June 3, 2020

Deep Learning in ECG Analysis - Paper by Fraunhofer HHI researchers published by Scientific Data

June 3, 2020

Electrocardiography (ECG) is a widely used, non-invasive diagnostic procedure. Its interpretation is increasingly supported by automatic interpretation algorithms. However, progress in this field has been limited by a lack of data for training the algorithms and a lack of suitable evaluation procedures to ensure the comparability of different algorithms. In order to address these problems, researchers of the Fraunhofer Heinrich Hertz Institute HHI in cooperation with the Physikalisch-Technische Bundesanstalt (PTB) have prepared the currently largest public clinical ECG data set and presented first corresponding benchmarking results. 

Cardiovascular diseases (CVD) are among the diseases with the highest mortality rates worldwide.  Electrocardiography (ECG) is a non-invasive instrument for assessing the general cardiac condition of patients and serves as an initial examination for the diagnosis of CVD. A second major field of application of ECGs, which will become even more important in the future, is telemedicine, especially the monitoring of long-term ECGs. However, ECGs are mostly evaluated by often still inexperienced physicians with no or only minimal algorithmic decision support. Deep learning algorithms are able to recognize patterns in large amounts of data in a way that perhaps only experienced cardiologists can do otherwise. Through the support of automatic ECG interpretation algorithms based on deep learning, the workload of medical personnel could be reduced considerably. 

Currently, however, research in the field of automatic ECG diagnosis is delayed by several challenges: Existing algorithms with excellent performance have typically been trained on non-public data sets and thus elude the use of the wider scientific community, while public data sets have been too small for training and especially for a reliable evaluation of machine learning algorithms.  Furthermore, the evaluation methodology is not standardized, which results in a lack of comparability of the results.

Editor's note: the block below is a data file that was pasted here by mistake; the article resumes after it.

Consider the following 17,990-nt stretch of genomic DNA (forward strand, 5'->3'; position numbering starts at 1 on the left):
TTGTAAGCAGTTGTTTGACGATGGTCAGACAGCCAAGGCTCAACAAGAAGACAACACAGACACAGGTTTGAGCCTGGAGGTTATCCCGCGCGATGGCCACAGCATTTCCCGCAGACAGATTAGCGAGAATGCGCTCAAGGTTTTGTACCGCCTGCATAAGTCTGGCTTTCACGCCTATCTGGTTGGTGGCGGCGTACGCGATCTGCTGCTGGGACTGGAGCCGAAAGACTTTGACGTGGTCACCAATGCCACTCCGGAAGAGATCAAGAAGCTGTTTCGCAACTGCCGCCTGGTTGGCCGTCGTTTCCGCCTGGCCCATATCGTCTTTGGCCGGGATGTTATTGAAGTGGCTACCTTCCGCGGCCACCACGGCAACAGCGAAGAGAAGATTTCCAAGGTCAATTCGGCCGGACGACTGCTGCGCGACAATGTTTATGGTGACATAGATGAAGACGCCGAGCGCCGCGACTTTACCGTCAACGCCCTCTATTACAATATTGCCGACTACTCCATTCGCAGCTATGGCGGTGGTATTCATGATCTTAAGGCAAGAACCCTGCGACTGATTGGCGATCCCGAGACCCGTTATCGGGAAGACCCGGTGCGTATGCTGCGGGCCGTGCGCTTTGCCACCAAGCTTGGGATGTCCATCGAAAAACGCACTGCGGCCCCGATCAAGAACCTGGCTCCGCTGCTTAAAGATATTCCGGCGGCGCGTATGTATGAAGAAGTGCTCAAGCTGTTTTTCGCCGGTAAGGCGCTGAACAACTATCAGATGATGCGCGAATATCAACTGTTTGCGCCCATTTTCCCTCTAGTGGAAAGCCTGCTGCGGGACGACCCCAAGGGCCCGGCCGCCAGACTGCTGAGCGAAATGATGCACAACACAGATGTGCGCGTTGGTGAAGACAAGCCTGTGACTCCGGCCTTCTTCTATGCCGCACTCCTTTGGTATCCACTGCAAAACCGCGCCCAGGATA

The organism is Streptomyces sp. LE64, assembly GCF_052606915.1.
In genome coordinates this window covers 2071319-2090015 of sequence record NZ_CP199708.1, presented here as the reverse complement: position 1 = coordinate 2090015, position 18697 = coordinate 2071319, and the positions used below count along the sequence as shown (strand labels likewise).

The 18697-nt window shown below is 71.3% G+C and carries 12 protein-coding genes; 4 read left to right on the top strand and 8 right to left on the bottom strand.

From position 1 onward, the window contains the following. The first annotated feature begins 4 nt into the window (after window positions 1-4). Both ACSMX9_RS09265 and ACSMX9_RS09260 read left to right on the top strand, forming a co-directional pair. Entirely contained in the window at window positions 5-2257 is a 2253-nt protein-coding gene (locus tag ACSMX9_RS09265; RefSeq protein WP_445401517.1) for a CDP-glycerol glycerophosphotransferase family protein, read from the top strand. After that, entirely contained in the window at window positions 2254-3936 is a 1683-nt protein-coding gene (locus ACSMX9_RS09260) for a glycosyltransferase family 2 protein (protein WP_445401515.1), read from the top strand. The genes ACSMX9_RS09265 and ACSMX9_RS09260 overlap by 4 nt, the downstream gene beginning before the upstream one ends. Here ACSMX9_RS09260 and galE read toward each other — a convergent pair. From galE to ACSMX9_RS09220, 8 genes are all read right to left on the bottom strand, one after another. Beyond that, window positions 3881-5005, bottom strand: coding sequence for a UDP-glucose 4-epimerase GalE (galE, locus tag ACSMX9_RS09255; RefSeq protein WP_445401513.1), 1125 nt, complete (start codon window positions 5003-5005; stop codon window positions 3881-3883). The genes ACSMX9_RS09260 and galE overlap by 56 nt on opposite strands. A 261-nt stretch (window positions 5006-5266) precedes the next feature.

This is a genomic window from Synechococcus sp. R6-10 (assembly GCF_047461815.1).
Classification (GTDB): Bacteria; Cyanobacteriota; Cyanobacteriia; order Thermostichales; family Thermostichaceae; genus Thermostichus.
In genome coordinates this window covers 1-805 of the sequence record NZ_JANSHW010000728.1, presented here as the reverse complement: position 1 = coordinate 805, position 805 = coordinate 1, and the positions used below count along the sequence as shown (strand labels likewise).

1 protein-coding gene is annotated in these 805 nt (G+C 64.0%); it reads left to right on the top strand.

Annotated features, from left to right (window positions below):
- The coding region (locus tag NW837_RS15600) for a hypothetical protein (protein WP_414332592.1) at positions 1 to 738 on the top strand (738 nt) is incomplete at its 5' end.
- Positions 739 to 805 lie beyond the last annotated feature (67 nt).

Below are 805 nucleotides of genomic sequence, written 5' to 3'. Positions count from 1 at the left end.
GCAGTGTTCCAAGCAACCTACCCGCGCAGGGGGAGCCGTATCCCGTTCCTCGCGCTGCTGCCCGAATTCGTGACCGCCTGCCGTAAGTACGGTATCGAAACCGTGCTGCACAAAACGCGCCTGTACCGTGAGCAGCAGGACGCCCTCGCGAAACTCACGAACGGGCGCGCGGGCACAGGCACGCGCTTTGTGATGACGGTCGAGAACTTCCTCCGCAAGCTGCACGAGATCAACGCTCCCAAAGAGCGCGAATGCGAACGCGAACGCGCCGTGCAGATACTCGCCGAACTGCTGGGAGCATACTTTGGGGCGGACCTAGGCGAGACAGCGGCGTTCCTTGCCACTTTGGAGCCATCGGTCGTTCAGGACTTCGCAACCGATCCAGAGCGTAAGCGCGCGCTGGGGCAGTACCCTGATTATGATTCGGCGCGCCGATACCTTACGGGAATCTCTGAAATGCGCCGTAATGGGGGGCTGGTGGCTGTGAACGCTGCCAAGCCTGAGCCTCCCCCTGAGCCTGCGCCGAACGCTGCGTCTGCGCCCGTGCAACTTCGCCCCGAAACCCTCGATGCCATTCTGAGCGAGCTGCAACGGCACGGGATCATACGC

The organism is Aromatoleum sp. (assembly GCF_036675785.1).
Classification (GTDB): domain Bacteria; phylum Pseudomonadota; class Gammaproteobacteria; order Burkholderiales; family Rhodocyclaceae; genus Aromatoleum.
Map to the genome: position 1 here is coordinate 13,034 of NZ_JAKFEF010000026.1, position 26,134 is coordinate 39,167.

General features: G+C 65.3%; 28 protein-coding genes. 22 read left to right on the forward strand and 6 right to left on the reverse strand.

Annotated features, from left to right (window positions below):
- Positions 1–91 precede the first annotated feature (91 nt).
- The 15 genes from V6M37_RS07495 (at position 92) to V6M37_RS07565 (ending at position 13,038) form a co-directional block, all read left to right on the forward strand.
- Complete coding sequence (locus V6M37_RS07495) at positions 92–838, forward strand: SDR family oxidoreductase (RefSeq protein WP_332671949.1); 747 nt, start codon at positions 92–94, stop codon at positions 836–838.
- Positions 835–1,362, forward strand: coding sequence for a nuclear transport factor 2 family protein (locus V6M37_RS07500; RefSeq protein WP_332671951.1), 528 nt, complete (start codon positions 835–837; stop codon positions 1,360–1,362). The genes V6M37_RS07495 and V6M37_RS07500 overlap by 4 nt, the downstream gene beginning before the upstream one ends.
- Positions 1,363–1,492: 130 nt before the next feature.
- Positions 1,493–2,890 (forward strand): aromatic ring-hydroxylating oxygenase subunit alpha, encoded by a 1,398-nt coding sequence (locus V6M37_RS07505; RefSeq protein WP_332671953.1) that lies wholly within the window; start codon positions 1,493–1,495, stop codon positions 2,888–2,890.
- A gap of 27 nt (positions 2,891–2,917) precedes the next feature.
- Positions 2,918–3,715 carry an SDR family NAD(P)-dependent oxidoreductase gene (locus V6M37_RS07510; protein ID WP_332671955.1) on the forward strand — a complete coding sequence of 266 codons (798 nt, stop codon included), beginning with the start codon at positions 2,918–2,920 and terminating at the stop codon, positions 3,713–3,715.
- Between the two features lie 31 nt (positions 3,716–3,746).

The Fraunhofer HHI researchers’ Scientific-Data-Paper addresses the lack of training data sets by providing a data set that was prepared in cooperation with the Physikalisch-Technische Bundesanstalt. It contains 21,837 12-lead ECGs from 18,885 patients and is thus the largest public clinical data set of this kind to date (about 40 times larger than the PTB Diagnostic Database used so far). It provides machine-readable findings and more than 70 different ECG annotations by up to two cardiologists. This diverse data set also includes many comorbidities, healthy patients who are often underrepresented in clinical data sets and different signal qualities. It is therefore ideally suited for training and evaluating machine learning algorithms on a real-world data set. The data set is publicly available on PhysioNet  and described in a Data Descriptor at Scientific Data . A joint press release of PTB and HHI is available via IDW .

A corresponding benchmarking article addresses the problem of evaluation methodology by defining different benchmarking tasks with clearly defined evaluation procedures; from predicting ECG annotations to age and gender prediction to signal quality assessment. In addition, it evaluates the latest algorithms on these tasks and thus provides first benchmarking results on the new PTB-XL data set, which other research teams/studies can measure themselves against. For clinical use, further quality criteria beyond quantitative accuracy are of great importance. Here, for example, the quantification of the prediction reliability and the interpretability should be mentioned, which in the above article were only exploratively investigated, but which must be analyzed in detail in future research.
The benchmarking article has been published as a preprint on arXiv .